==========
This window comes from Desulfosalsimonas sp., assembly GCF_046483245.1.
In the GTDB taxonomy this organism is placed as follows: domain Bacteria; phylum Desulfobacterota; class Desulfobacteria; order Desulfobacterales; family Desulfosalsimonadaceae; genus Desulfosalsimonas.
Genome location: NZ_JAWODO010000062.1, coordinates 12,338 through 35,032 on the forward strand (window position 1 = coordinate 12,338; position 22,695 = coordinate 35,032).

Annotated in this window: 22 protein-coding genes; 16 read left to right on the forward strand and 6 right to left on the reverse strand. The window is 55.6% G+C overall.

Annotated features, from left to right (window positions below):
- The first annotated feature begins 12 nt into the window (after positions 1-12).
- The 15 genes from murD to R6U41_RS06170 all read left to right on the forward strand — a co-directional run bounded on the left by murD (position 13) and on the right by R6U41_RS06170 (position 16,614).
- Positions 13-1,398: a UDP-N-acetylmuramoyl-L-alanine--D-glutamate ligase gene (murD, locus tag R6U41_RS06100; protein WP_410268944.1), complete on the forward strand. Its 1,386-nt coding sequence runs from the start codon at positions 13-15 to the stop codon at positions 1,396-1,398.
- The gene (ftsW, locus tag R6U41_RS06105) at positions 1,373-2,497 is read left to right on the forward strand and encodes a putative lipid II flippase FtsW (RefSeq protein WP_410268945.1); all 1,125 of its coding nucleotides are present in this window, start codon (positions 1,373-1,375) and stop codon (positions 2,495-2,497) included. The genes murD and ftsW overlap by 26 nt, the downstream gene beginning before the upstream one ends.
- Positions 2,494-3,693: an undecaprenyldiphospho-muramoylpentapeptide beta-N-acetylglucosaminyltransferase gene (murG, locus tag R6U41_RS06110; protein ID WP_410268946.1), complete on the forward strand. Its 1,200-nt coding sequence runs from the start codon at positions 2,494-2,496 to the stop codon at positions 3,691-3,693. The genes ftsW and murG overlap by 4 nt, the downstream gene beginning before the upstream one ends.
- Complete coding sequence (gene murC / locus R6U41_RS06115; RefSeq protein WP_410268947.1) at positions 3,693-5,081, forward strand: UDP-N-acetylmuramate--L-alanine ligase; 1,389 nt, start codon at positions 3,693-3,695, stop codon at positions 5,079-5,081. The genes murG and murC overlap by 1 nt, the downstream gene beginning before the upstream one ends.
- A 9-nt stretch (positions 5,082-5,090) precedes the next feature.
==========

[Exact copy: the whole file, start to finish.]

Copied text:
This window comes from Desulfosalsimonas sp., assembly GCF_046483245.1.
In the GTDB taxonomy this organism is placed as follows: domain Bacteria; phylum Desulfobacterota; class Desulfobacteria; order Desulfobacterales; family Desulfosalsimonadaceae; genus Desulfosalsimonas.
Genome location: NZ_JAWODO010000062.1, coordinates 12,338 through 35,032 on the forward strand (window position 1 = coordinate 12,338; position 22,695 = coordinate 35,032).

Annotated in this window: 22 protein-coding genes; 16 read left to right on the forward strand and 6 right to left on the reverse strand. The window is 55.6% G+C overall.

Annotated features, from left to right (window positions below):
- The first annotated feature begins 12 nt into the window (after positions 1-12).
- The 15 genes from murD to R6U41_RS06170 all read left to right on the forward strand — a co-directional run bounded on the left by murD (position 13) and on the right by R6U41_RS06170 (position 16,614).
- Positions 13-1,398: a UDP-N-acetylmuramoyl-L-alanine--D-glutamate ligase gene (murD, locus tag R6U41_RS06100; protein WP_410268944.1), complete on the forward strand. Its 1,386-nt coding sequence runs from the start codon at positions 13-15 to the stop codon at positions 1,396-1,398.
- The gene (ftsW, locus tag R6U41_RS06105) at positions 1,373-2,497 is read left to right on the forward strand and encodes a putative lipid II flippase FtsW (RefSeq protein WP_410268945.1); all 1,125 of its coding nucleotides are present in this window, start codon (positions 1,373-1,375) and stop codon (positions 2,495-2,497) included. The genes murD and ftsW overlap by 26 nt, the downstream gene beginning before the upstream one ends.
- Positions 2,494-3,693: an undecaprenyldiphospho-muramoylpentapeptide beta-N-acetylglucosaminyltransferase gene (murG, locus tag R6U41_RS06110; protein ID WP_410268946.1), complete on the forward strand. Its 1,200-nt coding sequence runs from the start codon at positions 2,494-2,496 to the stop codon at positions 3,691-3,693. The genes ftsW and murG overlap by 4 nt, the downstream gene beginning before the upstream one ends.
- Complete coding sequence (gene murC / locus R6U41_RS06115; RefSeq protein WP_410268947.1) at positions 3,693-5,081, forward strand: UDP-N-acetylmuramate--L-alanine ligase; 1,389 nt, start codon at positions 3,693-3,695, stop codon at positions 5,079-5,081. The genes murG and murC overlap by 1 nt, the downstream gene beginning before the upstream one ends.
- A 9-nt stretch (positions 5,082-5,090) precedes the next feature.